What a story and what important and significant themes:
• Friday – the triumph of jealous hatred and the fragile beauty of forgiveness.
• Saturday – the silence of dashed hopes and disillusionment.
• Sunday – the renewal of hope, the triumph of good.
But while Easter is never less than these themes, it has to be more.
Sure, a story does not have to be true for its lessons to be valid. No one believes that the tale of Goldilocks and the three bears ever happened, but it’s a good reminder not to leave your porridge unattended. And life itself, the natural world, is full of metaphor. Each Spring brings a new crop of daffodils: no matter how dull and dreary the winter, hope springs eternal.
But Easter is more.
For one thing, those virtues of forgiveness, hope and goodness are not abstract concepts: they are embodied in the Person whose story is celebrated at Easter.
For another, the New Testament writers are at pains to emphasize the reality and physicality of the Risen Christ.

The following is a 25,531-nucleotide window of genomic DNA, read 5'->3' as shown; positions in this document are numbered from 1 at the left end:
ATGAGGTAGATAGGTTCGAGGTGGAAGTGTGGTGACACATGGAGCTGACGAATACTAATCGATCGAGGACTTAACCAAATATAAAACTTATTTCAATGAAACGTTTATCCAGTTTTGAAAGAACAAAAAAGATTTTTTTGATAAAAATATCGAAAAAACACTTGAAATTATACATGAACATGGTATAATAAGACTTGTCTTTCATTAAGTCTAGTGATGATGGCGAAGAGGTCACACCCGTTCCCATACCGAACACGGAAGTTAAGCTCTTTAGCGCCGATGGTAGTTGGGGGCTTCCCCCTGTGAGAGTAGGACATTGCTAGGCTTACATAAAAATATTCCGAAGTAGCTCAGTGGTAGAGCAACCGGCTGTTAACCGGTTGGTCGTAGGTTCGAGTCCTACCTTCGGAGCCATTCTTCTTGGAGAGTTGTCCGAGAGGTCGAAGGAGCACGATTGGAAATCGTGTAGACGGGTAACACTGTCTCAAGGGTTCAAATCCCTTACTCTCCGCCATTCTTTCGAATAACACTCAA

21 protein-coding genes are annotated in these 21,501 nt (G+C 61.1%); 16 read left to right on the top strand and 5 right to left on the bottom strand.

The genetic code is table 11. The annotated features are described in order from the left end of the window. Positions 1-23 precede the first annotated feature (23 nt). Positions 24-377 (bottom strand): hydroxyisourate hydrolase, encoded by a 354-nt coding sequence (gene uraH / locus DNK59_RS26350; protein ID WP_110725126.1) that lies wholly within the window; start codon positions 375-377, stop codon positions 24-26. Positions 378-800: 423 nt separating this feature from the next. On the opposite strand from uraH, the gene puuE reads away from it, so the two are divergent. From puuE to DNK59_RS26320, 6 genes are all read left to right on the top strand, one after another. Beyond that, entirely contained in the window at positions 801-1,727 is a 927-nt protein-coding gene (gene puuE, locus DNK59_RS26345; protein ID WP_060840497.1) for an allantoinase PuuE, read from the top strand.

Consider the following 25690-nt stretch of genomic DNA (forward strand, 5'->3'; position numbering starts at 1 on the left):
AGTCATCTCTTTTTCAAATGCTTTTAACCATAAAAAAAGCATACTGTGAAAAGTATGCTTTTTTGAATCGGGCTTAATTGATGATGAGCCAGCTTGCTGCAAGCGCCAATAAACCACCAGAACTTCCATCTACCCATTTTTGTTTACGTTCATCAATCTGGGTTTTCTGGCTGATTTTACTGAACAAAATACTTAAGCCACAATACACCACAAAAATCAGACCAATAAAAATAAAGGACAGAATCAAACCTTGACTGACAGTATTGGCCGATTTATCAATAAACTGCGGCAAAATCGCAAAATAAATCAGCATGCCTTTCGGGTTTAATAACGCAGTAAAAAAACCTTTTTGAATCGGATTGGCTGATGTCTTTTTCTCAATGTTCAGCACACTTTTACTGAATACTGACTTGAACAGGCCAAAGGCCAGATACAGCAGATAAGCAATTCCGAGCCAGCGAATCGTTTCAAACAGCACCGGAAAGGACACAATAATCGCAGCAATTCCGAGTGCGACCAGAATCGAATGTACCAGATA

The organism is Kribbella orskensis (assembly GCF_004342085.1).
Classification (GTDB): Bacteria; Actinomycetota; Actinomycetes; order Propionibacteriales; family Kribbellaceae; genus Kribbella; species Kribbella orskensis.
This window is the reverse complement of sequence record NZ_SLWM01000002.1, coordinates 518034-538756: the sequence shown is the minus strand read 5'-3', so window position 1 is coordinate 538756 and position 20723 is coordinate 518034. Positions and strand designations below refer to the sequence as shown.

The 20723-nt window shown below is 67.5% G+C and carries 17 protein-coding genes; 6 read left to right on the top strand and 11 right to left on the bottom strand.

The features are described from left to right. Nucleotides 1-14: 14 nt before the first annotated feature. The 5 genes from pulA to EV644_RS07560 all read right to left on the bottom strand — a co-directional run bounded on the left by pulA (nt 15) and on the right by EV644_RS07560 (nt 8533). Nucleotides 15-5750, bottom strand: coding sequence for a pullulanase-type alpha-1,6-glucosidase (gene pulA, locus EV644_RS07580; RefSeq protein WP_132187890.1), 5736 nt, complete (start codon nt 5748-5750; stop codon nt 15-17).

Take the fish.
The one Luke talks about in Luke 24. As Jesus suddenly appears to his startled disciples, he tells them that he is no ghost. ‘Touch me and see,’ he says – words that took on particular relevance in John’s account of Doubting Thomas. A ghost does not have flesh and bones.
It was still a bit hard to believe. But the disbelief was not the bitter disbelief of cynicism: it was the too-good-to-be-true disbelief of joy.
At which point Jesus asks for something to eat? Was he hungry (three days is a long time without food)? Or did he just want to underline the point that he had physically risen from the dead?
I’ll leave it to the specialists to debate the finer points of what qualifies as a truthful historical record, but Luke, Paul and John seem pretty convinced about what was seen and heard.
To the point that Paul was prepared to say that if Christ is not risen, our faith is in vain.